Appeared in the Toronto Star on May 25, 2009 as Two Clicks and You're Out, Panel Rules
Appeared in the Ottawa Citizen on May 26, 2009 as System of Business Method Patents Could Face Rough Ride
Most people think of patents in terms of legal protection for new technological inventions. There is another form of patent, however. A business method patent is one awarded for a special technique for doing business such as improvements to a company's accounting or sales department.
Business method patents have proven very controversial in the United States, which has been home to dozens of lawsuits over their validity. By contrast, Canada has tried to craft a balance that neither embraces nor completely rejects them. That policy may be changing, however, as the Canadian Patent Appeal Board recently denied an appeal by Amazon.com over a "one-click" ordering system patent with strong language that challenged the notion that business method patents are patentable under Canadian law.
Business method patents took off in the U.S. in 1998, when the U.S. Court of Appeals for the Federal Circuit (one notch below the U.S. Supreme Court) ruled that patents could be awarded for business methods in a case called State Street Bank v. Signature Financial Corp.
In the aftermath of the State Street Bank decision, companies rushed to file patent claims for a wide range of business practices. Amazon.com became the most visible business method patentee with its one-click patent for a service that allows repeat visitors to move directly to the virtual checkout with one click (completing payment and shipping information in the process).
The patent system is designed to encourage invention and innovation by providing developers with legal protection for a limited time to enable them to fully exploit the value of their work. To be deserving of patent protection, a series of criteria must be met including a requirement that the source of the patent be novel and non-obvious. Critics argue that rather than encourage innovation, business method patents such as the one-click encourage litigation and curtail innovation by limiting competition.
The Canadian experience with the Amazon.com one-click business method patent has been much different. The Canadian Patent Office rejected the application in 2004 based on obviousness and non-statutory subject matter. Amazon.com appealed to the Canadian Patent Appeal Board.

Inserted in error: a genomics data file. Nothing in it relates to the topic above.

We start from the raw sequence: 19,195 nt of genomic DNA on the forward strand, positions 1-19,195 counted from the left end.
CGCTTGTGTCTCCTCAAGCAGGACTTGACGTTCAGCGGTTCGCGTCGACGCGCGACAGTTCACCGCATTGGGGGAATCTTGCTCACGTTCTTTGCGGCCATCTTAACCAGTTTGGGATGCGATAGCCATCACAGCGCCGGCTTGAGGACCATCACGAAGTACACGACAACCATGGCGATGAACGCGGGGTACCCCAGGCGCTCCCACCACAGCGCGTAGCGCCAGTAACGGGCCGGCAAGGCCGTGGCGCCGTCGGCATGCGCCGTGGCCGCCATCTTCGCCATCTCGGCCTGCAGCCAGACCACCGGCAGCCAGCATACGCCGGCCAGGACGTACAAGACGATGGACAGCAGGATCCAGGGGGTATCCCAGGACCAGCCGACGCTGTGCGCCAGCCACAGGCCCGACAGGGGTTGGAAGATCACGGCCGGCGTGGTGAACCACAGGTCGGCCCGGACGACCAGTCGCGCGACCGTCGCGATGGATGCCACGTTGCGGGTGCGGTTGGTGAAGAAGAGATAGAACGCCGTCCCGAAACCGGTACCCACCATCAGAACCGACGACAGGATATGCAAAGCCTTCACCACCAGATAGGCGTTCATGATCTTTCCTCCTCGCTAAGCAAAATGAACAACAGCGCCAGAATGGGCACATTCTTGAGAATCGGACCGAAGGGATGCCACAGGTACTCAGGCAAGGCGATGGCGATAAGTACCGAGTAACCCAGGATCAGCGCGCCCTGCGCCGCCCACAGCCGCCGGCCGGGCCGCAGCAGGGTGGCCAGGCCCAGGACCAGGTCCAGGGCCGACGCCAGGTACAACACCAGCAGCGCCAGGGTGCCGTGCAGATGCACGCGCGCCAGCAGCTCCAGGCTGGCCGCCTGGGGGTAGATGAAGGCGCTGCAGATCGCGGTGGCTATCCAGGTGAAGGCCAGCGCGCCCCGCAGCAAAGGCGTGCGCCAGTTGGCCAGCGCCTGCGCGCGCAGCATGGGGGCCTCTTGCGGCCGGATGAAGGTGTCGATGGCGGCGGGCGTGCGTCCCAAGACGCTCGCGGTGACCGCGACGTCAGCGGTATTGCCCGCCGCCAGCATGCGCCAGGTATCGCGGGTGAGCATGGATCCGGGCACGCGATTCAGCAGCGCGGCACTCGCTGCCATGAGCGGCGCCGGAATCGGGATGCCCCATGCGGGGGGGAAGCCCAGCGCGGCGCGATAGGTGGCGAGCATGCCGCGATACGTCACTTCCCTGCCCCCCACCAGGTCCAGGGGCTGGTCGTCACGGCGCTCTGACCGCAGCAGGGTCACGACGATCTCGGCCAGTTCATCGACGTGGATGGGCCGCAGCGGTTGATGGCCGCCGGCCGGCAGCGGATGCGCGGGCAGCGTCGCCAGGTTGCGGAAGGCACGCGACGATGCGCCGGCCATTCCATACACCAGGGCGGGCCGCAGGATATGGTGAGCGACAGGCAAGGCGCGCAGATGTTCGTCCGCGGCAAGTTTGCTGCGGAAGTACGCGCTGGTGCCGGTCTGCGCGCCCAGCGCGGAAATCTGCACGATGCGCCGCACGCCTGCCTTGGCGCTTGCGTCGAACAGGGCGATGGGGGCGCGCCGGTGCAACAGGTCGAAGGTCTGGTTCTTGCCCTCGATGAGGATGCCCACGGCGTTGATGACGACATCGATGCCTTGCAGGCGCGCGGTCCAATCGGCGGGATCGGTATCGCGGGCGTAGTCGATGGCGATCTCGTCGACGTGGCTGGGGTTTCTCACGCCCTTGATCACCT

At first blush, the CPAB could have relied on the Manual of Patent Office Practice to support Amazon.com’s claim for a business method patent. The 2005 Manual provides that "[business] methods are not automatically excluded from patentability, since there is no authority in the Patent Act or Rules or in the jurisprudence to sanction or preclude patentability."
Yet the panel delivered very strong language rejecting the mere possibility of business method patents under Canadian law. The panel noted that "since patenting business methods would involve a radical departure from the traditional patent regime, and since the patentability of such methods is a highly contentious matter, clear and unequivocal legislation is required for business methods to be patentable."
In applying that analysis to the Amazon.com one-click patent, the panel concluded that "concepts or rules for the more efficient conduct of online ordering, are methods of doing business. Even if these concepts or rules are novel, ingenious and useful, they are still unpatentable because they are business methods."
The CPAB decision is not necessarily the end of the road for the one-click patent since Amazon.com has the option of appealing to the Federal Court. However, the decision provides a strong signal that the business method patents face a rough ride under current Canadian law.
Michael Geist holds the Canada Research Chair in Internet and E-commerce Law at the University of Ottawa, Faculty of Law. He can reached at email@example.com or online at www.michaelgeist.ca.
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